Curing diabetes in humans would rid our world of a disease that has multiple complications and affects so many people. Now we have the results of a research at Washington University School of Medicine in St. Louis where they have used transplants of embryonic and islet cells to cause rats with previous diabetes to actually be cured of the disease. This is a remarkable finding considering that according to the WHO (World health organization) 171 million people around the world have diabetes.
The researcher first implanted pancreatic embryonic cells from pigs into diabetic rats. These cells then developed into a pancreas which has insulin producing cells, also known as beta cells, which then begin to produce insulin. This first implantation causes the system of the rats to be primed in ready for the second phase, several weeks later, which is an implantation of islet of langerhan cells from adult pigs.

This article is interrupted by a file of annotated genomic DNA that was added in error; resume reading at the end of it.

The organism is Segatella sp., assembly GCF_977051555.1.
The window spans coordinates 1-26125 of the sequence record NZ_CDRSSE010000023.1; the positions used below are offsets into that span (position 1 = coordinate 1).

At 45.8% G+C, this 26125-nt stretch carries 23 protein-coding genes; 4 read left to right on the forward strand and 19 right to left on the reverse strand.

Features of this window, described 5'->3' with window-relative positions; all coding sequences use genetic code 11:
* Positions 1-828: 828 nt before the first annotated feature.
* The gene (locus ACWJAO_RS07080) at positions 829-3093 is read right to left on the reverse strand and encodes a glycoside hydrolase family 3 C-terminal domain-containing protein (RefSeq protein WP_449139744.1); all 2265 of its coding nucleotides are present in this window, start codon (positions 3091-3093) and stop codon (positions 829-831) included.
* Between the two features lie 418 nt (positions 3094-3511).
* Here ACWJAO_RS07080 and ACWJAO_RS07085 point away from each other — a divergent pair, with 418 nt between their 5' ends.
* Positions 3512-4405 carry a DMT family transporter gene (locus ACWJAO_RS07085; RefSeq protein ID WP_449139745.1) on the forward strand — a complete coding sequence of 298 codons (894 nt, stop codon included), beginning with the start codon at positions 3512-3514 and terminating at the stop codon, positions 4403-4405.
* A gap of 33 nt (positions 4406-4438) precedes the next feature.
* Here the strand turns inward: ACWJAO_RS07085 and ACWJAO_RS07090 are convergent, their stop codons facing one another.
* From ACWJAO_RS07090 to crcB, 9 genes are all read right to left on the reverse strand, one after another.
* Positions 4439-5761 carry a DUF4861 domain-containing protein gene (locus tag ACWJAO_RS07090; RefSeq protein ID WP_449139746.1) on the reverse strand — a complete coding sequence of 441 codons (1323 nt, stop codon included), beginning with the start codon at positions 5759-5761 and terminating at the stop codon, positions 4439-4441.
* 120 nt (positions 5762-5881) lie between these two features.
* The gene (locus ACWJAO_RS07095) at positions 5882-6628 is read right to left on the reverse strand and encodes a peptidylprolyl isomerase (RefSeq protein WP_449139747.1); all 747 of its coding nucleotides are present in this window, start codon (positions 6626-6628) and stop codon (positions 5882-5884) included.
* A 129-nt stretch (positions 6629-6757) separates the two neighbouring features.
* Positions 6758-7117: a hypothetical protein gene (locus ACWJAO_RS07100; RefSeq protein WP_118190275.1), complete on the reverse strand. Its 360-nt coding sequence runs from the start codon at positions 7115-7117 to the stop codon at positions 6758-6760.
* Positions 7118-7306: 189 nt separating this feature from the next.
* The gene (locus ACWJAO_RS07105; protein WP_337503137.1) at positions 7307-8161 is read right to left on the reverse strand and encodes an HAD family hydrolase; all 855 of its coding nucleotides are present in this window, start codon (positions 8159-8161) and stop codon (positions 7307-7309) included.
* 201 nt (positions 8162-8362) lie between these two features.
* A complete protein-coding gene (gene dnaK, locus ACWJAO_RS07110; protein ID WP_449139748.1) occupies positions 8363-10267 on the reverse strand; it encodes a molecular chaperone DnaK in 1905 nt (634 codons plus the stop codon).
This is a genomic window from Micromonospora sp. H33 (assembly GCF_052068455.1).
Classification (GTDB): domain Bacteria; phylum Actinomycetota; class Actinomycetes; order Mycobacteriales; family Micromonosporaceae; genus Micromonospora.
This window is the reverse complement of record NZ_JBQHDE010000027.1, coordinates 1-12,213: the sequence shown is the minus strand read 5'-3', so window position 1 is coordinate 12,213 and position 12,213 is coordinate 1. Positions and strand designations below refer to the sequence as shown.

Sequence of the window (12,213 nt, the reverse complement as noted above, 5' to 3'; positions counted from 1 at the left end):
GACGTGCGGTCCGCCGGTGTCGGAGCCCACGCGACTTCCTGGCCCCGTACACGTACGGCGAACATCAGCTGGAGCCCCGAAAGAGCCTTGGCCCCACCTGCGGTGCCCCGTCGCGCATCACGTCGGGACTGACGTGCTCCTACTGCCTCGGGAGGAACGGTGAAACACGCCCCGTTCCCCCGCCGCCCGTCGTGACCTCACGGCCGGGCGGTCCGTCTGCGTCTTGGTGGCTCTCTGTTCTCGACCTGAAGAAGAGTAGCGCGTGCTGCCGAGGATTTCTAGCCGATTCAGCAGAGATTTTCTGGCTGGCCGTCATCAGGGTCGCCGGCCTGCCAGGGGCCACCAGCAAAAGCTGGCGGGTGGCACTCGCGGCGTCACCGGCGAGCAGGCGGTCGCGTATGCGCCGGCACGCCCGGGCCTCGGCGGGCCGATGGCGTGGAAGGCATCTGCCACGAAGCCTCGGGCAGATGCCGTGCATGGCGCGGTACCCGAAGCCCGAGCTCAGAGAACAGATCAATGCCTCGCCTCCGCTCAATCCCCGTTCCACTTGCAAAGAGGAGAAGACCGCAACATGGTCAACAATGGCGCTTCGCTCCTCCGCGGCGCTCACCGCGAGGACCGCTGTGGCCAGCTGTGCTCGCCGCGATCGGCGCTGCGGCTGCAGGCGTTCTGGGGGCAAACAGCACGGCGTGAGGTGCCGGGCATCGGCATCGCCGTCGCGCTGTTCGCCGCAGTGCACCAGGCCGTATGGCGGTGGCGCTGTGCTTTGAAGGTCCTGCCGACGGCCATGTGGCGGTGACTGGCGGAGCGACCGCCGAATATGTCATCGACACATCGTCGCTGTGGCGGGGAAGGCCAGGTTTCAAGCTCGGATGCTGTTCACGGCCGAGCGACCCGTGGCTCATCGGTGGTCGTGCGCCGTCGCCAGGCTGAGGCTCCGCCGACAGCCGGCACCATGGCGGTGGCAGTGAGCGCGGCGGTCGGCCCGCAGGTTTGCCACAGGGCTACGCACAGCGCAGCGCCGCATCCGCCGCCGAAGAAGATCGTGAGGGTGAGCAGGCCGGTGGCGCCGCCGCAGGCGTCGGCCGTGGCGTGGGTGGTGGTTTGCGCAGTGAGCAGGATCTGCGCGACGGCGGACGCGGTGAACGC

This new discovery has significant implications world wide, because of two reasons. First, this is a transplantation of cells across differing species. Two, it was achieved without using immune suppression.
We already know that islet cell transplantation human to human can cure diabetes, but there are very few donors so only few patients will be cured. So this new research result would overcome the short supply of human islet cells for implantation and also lower the need for immune suppression drugs.
The final insight achieved by this research was that the rats responded differently based on implantation of embryonic pancreatic cells versus implantation of just islet cells. Rats that had been implanted previously with embryonic pancreatic cells and then several weeks later with islet cells, showed normal leves of Glucose in blood. However those rats that were given just implantation of islet cells without previously been implated with embryonic pancreatic cells, showed immune rejection of the islet cells.
The next phase of the research will be to use primates apart from humans and if there is success then human trials will be the next step.
So there is hope yet for patients with diabetes and anticipation as to when trials can begin and humans can get rid of this very serious disease condition.